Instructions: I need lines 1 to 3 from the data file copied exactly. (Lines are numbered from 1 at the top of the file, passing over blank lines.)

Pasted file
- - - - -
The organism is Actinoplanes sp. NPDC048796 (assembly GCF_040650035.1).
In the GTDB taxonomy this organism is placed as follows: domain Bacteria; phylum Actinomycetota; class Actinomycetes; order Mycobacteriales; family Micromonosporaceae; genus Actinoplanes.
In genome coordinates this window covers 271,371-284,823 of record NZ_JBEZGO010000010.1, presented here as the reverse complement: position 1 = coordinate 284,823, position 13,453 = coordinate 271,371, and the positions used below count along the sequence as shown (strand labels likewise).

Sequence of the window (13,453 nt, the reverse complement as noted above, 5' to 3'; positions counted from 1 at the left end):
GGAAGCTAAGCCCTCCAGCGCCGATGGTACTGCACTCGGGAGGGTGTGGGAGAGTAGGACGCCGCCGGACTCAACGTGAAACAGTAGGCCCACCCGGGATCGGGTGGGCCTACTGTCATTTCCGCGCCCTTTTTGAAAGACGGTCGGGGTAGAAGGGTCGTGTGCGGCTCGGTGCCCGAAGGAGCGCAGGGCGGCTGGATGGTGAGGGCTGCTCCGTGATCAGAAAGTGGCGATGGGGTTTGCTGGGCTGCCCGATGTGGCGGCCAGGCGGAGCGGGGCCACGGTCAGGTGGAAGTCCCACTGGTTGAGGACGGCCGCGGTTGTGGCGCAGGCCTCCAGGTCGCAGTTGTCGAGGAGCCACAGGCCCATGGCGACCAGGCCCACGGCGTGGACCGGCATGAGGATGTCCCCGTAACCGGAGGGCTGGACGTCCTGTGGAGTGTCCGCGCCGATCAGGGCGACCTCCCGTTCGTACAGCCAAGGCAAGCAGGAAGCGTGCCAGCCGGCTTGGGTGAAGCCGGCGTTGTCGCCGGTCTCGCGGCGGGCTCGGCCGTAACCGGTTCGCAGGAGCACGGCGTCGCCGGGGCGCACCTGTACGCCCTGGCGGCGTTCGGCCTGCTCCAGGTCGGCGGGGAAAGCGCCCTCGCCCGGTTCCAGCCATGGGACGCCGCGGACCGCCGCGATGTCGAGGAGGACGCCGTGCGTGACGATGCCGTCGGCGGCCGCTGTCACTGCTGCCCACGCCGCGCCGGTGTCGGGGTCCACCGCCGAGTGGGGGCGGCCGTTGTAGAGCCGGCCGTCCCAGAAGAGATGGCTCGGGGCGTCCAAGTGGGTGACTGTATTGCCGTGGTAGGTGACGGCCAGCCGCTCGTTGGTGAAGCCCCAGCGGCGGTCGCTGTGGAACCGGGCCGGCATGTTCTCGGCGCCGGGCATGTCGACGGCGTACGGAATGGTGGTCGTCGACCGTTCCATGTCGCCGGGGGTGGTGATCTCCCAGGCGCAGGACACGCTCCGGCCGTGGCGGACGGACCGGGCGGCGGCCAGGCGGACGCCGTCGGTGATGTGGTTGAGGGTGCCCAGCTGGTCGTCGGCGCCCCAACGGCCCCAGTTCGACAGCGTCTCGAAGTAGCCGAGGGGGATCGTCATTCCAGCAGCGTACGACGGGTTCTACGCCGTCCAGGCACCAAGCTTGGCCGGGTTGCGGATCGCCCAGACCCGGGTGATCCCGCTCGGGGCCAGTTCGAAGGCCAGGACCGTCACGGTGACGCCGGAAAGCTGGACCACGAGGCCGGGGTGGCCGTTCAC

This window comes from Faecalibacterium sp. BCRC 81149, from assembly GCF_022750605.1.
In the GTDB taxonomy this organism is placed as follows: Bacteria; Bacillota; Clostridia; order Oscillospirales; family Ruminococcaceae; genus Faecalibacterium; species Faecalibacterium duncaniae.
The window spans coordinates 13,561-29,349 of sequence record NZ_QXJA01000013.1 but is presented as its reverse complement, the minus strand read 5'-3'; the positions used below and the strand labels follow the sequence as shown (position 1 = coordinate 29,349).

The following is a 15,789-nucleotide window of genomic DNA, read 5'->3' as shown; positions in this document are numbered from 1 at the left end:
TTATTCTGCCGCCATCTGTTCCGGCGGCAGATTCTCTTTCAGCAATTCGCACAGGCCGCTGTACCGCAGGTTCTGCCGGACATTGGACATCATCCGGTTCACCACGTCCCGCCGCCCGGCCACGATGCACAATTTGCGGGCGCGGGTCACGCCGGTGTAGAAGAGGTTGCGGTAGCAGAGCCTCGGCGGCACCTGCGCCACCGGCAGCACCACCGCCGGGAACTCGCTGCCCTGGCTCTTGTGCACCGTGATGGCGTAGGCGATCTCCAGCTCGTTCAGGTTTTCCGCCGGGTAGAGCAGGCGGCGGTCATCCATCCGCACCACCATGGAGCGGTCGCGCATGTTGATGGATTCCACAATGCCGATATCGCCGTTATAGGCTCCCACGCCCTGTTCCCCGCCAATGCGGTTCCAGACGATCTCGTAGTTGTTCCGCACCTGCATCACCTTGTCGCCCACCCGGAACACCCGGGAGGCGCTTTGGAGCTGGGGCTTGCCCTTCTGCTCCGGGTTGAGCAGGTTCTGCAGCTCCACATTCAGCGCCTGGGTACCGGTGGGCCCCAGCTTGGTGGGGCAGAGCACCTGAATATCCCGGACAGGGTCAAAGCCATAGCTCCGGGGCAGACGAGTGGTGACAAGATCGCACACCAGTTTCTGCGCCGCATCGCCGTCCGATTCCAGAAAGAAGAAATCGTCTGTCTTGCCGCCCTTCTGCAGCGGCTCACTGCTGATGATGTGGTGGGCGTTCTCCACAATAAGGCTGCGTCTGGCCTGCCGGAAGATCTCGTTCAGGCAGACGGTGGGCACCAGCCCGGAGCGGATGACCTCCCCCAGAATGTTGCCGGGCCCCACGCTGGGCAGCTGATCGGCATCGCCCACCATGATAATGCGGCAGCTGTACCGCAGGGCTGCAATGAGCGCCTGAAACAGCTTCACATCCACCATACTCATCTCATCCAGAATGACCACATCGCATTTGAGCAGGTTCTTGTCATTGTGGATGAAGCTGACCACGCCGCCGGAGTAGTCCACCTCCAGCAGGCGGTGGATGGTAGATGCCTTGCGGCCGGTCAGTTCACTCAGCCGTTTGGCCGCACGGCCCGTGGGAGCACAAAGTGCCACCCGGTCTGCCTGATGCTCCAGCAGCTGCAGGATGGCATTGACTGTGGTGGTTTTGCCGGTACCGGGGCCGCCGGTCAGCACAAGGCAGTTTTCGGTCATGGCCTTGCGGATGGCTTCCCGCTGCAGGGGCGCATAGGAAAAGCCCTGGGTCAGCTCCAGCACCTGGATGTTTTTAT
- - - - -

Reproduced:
The organism is Actinoplanes sp. NPDC048796 (assembly GCF_040650035.1).
In the GTDB taxonomy this organism is placed as follows: domain Bacteria; phylum Actinomycetota; class Actinomycetes; order Mycobacteriales; family Micromonosporaceae; genus Actinoplanes.
In genome coordinates this window covers 271,371-284,823 of record NZ_JBEZGO010000010.1, presented here as the reverse complement: position 1 = coordinate 284,823, position 13,453 = coordinate 271,371, and the positions used below count along the sequence as shown (strand labels likewise).